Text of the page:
4 But David is confident because he has implicit trust in God. He sings: “Yet you, O Jehovah, are a shield about me, my glory and the One lifting up my head.” (Ps. 3:3) David is sure that Jehovah will protect him just as a shield protects a soldier. Yes, the aging king is fleeing, his head covered and bent down in humiliation. But the Most High will change David’s condition to one of glory. Jehovah will enable him to stand erect, to raise his head and hold it high once again. David calls out with confidence that God will answer him. Do you display such trust in Jehovah?
5 By the words “the One lifting up my head,” David ascribes to Jehovah the help he expects to receive. Today’s English Version reads: “But you, O LORD, are always my shield from danger; you give me victory and restore my courage.” With regard to the expression “the One lifting up my head,” one reference work says: “When God lifts up . . . one’s ‘head,’ He fills one with hope and confidence.” Forced from Israel’s throne, David has reason to be despondent. However, ‘the lifting up of his head’ will result in renewed courage, confidence, and complete trust in God.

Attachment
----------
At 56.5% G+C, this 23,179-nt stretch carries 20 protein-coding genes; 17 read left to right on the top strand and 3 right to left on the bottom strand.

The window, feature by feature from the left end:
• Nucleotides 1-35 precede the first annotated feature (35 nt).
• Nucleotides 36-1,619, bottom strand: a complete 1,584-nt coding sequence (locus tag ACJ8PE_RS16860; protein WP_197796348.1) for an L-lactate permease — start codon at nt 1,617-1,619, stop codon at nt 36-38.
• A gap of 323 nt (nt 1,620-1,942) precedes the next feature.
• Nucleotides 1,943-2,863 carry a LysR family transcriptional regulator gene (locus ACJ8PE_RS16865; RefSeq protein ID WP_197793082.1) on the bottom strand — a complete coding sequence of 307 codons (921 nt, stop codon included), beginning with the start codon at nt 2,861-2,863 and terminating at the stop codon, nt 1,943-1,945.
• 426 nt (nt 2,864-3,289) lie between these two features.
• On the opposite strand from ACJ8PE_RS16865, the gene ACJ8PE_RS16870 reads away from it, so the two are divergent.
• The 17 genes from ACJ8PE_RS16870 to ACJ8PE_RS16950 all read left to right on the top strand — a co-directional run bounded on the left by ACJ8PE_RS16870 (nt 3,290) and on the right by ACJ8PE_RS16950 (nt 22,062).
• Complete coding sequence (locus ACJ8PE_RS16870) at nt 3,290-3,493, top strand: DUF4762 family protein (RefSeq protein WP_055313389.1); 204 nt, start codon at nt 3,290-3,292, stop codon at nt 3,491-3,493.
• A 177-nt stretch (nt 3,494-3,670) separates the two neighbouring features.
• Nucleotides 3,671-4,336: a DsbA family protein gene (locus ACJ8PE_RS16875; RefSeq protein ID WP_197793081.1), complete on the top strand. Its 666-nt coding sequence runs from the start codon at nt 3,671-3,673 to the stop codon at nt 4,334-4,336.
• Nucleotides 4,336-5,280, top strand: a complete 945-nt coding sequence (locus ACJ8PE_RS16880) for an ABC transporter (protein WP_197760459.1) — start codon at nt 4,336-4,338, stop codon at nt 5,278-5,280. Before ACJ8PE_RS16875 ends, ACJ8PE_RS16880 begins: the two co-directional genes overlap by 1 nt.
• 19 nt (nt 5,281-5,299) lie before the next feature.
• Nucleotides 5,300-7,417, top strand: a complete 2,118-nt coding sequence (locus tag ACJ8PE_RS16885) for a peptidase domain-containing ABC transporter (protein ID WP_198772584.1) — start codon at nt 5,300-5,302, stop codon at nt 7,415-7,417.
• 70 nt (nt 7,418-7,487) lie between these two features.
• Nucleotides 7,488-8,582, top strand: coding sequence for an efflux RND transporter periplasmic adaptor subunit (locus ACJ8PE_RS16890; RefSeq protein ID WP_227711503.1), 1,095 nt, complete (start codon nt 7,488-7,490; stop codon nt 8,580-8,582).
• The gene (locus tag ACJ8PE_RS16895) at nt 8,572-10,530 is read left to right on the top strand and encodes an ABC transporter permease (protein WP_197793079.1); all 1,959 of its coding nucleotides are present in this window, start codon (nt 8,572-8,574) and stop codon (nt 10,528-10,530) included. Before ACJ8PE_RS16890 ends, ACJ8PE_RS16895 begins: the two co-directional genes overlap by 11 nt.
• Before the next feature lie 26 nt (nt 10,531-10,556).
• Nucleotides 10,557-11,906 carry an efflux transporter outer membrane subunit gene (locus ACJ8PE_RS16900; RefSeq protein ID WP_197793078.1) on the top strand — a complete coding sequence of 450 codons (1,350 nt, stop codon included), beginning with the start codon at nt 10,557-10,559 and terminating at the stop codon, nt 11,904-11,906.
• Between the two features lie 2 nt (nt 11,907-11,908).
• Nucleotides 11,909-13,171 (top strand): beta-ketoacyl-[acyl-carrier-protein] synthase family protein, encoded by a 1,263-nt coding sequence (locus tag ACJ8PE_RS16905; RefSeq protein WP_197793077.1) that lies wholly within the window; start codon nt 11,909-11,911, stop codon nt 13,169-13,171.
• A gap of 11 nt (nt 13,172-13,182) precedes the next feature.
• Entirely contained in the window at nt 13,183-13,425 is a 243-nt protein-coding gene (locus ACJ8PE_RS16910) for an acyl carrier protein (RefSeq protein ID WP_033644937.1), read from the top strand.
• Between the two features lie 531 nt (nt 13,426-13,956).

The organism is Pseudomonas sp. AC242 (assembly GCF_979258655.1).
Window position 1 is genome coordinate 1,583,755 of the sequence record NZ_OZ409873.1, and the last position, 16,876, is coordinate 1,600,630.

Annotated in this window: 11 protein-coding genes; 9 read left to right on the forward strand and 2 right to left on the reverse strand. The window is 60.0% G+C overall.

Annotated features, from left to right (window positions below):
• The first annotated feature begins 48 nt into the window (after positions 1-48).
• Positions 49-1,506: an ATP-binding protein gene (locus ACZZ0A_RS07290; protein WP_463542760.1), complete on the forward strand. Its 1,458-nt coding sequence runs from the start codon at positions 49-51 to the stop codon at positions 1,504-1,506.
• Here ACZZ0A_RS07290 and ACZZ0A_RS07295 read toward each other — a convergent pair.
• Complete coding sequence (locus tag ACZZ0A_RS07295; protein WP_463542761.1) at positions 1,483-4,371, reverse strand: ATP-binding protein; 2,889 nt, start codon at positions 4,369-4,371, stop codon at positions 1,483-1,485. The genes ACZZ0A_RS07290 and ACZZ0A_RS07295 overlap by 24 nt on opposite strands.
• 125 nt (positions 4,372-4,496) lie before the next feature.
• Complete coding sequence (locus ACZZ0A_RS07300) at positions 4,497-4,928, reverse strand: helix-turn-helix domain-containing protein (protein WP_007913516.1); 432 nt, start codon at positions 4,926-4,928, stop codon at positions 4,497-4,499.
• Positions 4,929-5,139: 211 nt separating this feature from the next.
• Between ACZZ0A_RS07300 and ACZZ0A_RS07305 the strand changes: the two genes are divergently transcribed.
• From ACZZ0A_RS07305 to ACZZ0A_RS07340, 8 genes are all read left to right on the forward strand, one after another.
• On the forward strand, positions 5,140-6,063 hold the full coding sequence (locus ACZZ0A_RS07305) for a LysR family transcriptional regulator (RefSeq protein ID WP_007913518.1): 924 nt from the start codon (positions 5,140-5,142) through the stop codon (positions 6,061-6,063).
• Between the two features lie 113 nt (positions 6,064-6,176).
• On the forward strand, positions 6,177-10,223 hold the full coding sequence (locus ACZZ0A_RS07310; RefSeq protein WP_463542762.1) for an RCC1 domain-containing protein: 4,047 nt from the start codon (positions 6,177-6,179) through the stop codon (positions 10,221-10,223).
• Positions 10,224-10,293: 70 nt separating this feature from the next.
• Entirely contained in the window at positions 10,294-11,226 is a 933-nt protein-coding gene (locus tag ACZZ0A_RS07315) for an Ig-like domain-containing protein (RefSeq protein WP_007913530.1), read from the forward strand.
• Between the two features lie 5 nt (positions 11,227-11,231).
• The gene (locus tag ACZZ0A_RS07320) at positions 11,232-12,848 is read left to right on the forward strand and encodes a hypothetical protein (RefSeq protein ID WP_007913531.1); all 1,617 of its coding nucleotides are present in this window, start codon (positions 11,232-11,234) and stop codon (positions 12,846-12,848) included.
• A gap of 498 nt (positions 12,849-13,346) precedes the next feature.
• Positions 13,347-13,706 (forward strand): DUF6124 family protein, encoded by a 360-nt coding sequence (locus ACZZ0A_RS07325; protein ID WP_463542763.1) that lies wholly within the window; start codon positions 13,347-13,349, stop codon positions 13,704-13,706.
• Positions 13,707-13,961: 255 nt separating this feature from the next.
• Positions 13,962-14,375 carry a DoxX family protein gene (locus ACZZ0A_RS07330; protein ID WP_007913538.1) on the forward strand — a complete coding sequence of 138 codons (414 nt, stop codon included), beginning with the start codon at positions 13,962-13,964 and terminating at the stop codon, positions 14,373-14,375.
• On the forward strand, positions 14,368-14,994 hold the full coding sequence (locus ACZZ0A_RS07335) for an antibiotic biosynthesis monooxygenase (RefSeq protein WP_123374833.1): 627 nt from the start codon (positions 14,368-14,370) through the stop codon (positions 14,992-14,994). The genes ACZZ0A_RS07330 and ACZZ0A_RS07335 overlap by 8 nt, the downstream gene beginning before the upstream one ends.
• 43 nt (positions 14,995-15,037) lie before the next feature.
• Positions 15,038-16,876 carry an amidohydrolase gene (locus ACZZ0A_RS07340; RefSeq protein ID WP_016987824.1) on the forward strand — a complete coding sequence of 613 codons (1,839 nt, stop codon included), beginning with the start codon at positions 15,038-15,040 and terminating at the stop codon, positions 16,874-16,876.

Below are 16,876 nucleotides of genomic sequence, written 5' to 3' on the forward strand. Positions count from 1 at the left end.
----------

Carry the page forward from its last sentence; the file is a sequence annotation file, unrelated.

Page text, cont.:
‘Jehovah Will Answer!’
6. Why did David refer to having his prayer answered from Jehovah’s holy mountain?
6 Trusting in Jehovah and filled with confidence, David continues: “With my voice I shall call to Jehovah himself, and he will answer me from his holy mountain.” (Ps. 3:4) In keeping with David’s orders, the ark of the covenant, symbolizing God’s presence, has been taken to Mount Zion. (Read 2 Samuel 15:23-25.) Fittingly, then, David refers to having his prayer answered from Jehovah’s holy mountain.
7. Why did David experience no dread?
7 Certain that prayer to God will not be in vain, David experiences no dread. Instead, he sings: “As for me, I will lie down that I may sleep; I shall certainly awake, for Jehovah himself keeps supporting me.” (Ps. 3:5) Even at night, when the danger of surprise attack is the greatest, David is not afraid to go to sleep. He is sure that he will awake, for his past experiences have made him absolutely confident that he can trust in God’s unfailing support. So can we if we adhere to “the ways of Jehovah” and never depart from him.—Read 2 Samuel 22:21, 22.